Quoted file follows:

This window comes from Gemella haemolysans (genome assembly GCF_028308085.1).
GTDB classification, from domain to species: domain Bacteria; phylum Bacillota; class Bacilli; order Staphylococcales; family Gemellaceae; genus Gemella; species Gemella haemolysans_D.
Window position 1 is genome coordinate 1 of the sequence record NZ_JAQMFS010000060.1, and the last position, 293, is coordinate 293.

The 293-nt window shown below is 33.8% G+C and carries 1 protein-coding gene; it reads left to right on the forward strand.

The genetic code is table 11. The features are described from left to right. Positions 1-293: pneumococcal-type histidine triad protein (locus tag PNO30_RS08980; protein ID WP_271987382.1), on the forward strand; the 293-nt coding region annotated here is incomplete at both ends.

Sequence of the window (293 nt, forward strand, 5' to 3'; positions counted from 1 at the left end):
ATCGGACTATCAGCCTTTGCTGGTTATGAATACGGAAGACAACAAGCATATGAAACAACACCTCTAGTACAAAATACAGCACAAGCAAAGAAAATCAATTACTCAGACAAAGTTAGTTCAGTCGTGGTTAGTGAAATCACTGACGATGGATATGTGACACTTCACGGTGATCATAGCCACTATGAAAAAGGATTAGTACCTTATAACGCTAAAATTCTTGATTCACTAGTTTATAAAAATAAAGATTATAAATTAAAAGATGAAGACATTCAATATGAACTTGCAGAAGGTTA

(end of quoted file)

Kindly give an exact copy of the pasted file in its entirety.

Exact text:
This window comes from Gemella haemolysans (genome assembly GCF_028308085.1).
GTDB classification, from domain to species: domain Bacteria; phylum Bacillota; class Bacilli; order Staphylococcales; family Gemellaceae; genus Gemella; species Gemella haemolysans_D.
Window position 1 is genome coordinate 1 of the sequence record NZ_JAQMFS010000060.1, and the last position, 293, is coordinate 293.

The 293-nt window shown below is 33.8% G+C and carries 1 protein-coding gene; it reads left to right on the forward strand.

The genetic code is table 11. The features are described from left to right. Positions 1-293: pneumococcal-type histidine triad protein (locus tag PNO30_RS08980; protein ID WP_271987382.1), on the forward strand; the 293-nt coding region annotated here is incomplete at both ends.

Sequence of the window (293 nt, forward strand, 5' to 3'; positions counted from 1 at the left end):
ATCGGACTATCAGCCTTTGCTGGTTATGAATACGGAAGACAACAAGCATATGAAACAACACCTCTAGTACAAAATACAGCACAAGCAAAGAAAATCAATTACTCAGACAAAGTTAGTTCAGTCGTGGTTAGTGAAATCACTGACGATGGATATGTGACACTTCACGGTGATCATAGCCACTATGAAAAAGGATTAGTACCTTATAACGCTAAAATTCTTGATTCACTAGTTTATAAAAATAAAGATTATAAATTAAAAGATGAAGACATTCAATATGAACTTGCAGAAGGTTA